In my second year of university I learnt about Du Bois and for that reason alone I loved that module and have since based my dissertation research on some of his ideas. Since its October; black history month, I thought, why not shed light on a great man. Here goes.
Du Bois was born in Massachusetts where he was referred to as “mulatto” (a derogatory term used to describe a person of mixed white and black ancestry). He attended a predominantly white school where he was enthusiastically supported by his white teachers. He then when on to Fisk University where he encountered Jim Crow Laws for the first time and began his research on the deep troubles of American racism. After which he was the first black man to obtain a PhD from the prestigious Harvard University.
Soon after graduating he published his landmark study, The Philadelphia Negro in which he coined the phrase “the talented tenth” – a term to describe the likelihood of one in ten black men becoming leaders of their race.
In 1903, he published his seminal work, The Souls of Black Folk, a collection of 14 essays. In the years following, he adamantly opposed the idea of biological white superiority and vocally supported women’s rights.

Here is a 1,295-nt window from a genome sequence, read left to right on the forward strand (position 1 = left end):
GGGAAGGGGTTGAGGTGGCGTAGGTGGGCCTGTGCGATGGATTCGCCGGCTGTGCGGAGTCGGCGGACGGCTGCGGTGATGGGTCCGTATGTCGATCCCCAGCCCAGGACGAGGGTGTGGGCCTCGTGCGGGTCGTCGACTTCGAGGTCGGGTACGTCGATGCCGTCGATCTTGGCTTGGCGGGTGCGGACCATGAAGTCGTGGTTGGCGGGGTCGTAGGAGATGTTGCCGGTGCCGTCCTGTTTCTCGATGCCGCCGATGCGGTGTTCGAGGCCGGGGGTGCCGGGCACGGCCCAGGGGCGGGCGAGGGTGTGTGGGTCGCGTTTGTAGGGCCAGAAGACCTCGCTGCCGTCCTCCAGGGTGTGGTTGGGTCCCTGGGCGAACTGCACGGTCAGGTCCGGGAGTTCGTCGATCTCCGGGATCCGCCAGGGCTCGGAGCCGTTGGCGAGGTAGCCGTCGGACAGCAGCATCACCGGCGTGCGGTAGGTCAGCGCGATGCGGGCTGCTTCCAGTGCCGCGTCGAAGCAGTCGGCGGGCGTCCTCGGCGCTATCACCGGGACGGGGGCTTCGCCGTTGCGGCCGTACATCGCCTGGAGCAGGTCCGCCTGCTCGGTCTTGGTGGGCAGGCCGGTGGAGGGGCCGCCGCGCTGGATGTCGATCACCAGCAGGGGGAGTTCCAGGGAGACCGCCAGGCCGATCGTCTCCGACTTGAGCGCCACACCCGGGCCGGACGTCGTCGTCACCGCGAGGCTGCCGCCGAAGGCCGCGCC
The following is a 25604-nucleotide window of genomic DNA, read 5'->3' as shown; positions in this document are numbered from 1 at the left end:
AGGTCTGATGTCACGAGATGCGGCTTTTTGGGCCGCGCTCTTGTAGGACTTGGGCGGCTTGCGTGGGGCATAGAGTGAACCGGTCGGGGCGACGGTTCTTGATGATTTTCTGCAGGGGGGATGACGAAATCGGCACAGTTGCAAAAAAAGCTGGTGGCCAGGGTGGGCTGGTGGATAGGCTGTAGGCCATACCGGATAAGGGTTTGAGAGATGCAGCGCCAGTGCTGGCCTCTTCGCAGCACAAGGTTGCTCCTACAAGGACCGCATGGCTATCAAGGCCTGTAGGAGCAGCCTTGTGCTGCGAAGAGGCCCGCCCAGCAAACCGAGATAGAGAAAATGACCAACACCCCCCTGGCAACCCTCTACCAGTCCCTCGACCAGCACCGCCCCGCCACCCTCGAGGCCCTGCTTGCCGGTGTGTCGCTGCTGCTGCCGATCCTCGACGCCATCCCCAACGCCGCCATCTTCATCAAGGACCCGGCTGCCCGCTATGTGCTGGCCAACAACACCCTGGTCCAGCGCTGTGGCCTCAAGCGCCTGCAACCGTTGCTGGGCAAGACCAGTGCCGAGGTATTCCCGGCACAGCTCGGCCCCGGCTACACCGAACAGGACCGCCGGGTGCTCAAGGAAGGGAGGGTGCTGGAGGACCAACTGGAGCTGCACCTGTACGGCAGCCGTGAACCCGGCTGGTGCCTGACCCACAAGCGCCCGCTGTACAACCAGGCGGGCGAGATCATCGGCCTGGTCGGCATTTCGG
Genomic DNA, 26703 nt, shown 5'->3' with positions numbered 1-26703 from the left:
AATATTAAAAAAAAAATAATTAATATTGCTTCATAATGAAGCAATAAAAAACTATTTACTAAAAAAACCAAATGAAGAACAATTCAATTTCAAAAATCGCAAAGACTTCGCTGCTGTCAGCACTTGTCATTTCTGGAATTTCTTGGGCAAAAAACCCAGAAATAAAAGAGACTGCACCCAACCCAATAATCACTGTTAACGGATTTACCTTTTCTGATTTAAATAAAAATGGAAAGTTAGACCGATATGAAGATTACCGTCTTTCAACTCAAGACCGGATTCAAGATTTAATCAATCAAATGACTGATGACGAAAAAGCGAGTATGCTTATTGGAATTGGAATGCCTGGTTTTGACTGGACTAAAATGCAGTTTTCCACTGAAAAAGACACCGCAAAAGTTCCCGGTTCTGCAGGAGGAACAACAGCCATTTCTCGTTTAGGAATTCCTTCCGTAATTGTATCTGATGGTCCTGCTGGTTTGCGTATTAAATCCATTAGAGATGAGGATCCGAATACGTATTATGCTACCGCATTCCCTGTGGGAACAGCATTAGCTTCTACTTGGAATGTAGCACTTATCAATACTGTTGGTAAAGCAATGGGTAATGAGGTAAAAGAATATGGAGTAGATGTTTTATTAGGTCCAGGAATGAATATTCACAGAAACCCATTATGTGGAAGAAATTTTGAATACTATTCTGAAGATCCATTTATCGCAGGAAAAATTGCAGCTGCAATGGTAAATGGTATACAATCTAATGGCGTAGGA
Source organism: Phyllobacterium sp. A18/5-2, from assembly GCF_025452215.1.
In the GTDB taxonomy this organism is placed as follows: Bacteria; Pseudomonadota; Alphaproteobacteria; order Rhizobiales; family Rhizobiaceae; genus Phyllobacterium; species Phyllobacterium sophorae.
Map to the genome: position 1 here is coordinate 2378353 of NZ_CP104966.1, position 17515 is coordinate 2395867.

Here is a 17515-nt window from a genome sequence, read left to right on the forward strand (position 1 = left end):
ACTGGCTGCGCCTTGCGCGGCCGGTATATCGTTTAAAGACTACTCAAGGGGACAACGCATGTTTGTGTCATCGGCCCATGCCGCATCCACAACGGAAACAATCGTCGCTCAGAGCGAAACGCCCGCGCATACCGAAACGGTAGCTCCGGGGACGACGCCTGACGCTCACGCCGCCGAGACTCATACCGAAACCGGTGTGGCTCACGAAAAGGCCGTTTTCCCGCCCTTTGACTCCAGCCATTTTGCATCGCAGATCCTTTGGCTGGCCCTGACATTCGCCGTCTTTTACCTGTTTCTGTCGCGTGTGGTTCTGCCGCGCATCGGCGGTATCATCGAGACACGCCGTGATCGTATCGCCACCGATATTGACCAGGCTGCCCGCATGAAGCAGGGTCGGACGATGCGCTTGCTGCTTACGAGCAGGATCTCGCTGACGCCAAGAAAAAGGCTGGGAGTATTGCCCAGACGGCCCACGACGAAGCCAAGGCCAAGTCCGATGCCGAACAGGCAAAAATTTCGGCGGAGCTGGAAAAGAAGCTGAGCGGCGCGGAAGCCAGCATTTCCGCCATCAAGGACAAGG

In 1909, he co-founded the National Association for the Advancement of Coloured People (NAACP) and served as the editor of the association’s monthly magazine, The Crisis.
Du Bois was a proponent of Pan Africanism and helped organize several Pan African Congresses to free African colonies from European powers. He died on August 27, 1963 at the age of 95 in Accra, Ghana, while working on an encyclopaedia of the African Diaspora.
If this man isn’t an example that your skin colour can’t hold you back, then I don’t know what is. Stop using it as an excuse and reach your full potential.